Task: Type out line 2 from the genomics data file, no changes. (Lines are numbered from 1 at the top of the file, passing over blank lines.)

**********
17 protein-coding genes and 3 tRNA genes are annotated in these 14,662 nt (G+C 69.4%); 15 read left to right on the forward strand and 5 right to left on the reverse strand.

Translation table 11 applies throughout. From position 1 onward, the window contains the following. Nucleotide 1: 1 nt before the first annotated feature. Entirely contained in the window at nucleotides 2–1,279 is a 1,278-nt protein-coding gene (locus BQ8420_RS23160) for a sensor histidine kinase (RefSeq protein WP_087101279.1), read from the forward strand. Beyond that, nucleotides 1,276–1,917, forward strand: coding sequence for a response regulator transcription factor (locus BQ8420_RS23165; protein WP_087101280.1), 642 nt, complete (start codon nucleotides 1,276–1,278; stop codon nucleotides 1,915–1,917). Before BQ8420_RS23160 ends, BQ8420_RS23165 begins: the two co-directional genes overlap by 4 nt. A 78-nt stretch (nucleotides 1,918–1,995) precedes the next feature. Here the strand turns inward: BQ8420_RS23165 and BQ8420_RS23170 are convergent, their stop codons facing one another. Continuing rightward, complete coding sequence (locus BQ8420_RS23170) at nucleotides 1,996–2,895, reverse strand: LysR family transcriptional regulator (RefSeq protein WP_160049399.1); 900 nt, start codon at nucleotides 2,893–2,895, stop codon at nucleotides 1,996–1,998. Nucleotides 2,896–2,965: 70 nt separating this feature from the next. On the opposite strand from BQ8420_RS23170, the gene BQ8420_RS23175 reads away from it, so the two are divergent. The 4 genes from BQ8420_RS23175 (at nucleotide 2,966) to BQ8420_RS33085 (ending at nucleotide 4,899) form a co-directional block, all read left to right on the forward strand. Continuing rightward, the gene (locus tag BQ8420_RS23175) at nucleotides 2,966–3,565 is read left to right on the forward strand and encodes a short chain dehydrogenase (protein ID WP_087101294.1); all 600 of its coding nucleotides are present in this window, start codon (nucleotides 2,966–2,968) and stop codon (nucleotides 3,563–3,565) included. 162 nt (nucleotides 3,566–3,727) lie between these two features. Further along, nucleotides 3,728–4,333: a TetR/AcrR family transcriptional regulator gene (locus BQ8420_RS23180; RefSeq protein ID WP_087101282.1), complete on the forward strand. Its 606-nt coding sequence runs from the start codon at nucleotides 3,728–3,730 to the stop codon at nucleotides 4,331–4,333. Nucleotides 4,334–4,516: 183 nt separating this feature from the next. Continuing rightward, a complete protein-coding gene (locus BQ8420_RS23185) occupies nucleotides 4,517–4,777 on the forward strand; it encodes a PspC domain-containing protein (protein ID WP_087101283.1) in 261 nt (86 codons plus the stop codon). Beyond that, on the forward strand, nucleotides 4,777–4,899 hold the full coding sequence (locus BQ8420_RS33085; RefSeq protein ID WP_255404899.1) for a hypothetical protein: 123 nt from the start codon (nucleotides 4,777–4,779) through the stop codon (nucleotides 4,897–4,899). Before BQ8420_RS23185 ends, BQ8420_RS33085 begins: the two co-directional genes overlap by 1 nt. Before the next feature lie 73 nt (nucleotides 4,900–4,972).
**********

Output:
Translation table 11 applies throughout. From position 1 onward, the window contains the following. Nucleotide 1: 1 nt before the first annotated feature. Entirely contained in the window at nucleotides 2–1,279 is a 1,278-nt protein-coding gene (locus BQ8420_RS23160) for a sensor histidine kinase (RefSeq protein WP_087101279.1), read from the forward strand. Beyond that, nucleotides 1,276–1,917, forward strand: coding sequence for a response regulator transcription factor (locus BQ8420_RS23165; protein WP_087101280.1), 642 nt, complete (start codon nucleotides 1,276–1,278; stop codon nucleotides 1,915–1,917). Before BQ8420_RS23160 ends, BQ8420_RS23165 begins: the two co-directional genes overlap by 4 nt. A 78-nt stretch (nucleotides 1,918–1,995) precedes the next feature. Here the strand turns inward: BQ8420_RS23165 and BQ8420_RS23170 are convergent, their stop codons facing one another. Continuing rightward, complete coding sequence (locus BQ8420_RS23170) at nucleotides 1,996–2,895, reverse strand: LysR family transcriptional regulator (RefSeq protein WP_160049399.1); 900 nt, start codon at nucleotides 2,893–2,895, stop codon at nucleotides 1,996–1,998. Nucleotides 2,896–2,965: 70 nt separating this feature from the next. On the opposite strand from BQ8420_RS23170, the gene BQ8420_RS23175 reads away from it, so the two are divergent. The 4 genes from BQ8420_RS23175 (at nucleotide 2,966) to BQ8420_RS33085 (ending at nucleotide 4,899) form a co-directional block, all read left to right on the forward strand. Continuing rightward, the gene (locus tag BQ8420_RS23175) at nucleotides 2,966–3,565 is read left to right on the forward strand and encodes a short chain dehydrogenase (protein ID WP_087101294.1); all 600 of its coding nucleotides are present in this window, start codon (nucleotides 2,966–2,968) and stop codon (nucleotides 3,563–3,565) included. 162 nt (nucleotides 3,566–3,727) lie between these two features. Further along, nucleotides 3,728–4,333: a TetR/AcrR family transcriptional regulator gene (locus BQ8420_RS23180; RefSeq protein ID WP_087101282.1), complete on the forward strand. Its 606-nt coding sequence runs from the start codon at nucleotides 3,728–3,730 to the stop codon at nucleotides 4,331–4,333. Nucleotides 4,334–4,516: 183 nt separating this feature from the next. Continuing rightward, a complete protein-coding gene (locus BQ8420_RS23185) occupies nucleotides 4,517–4,777 on the forward strand; it encodes a PspC domain-containing protein (protein ID WP_087101283.1) in 261 nt (86 codons plus the stop codon). Beyond that, on the forward strand, nucleotides 4,777–4,899 hold the full coding sequence (locus BQ8420_RS33085; RefSeq protein ID WP_255404899.1) for a hypothetical protein: 123 nt from the start codon (nucleotides 4,777–4,779) through the stop codon (nucleotides 4,897–4,899). Before BQ8420_RS23185 ends, BQ8420_RS33085 begins: the two co-directional genes overlap by 1 nt. Before the next feature lie 73 nt (nucleotides 4,900–4,972).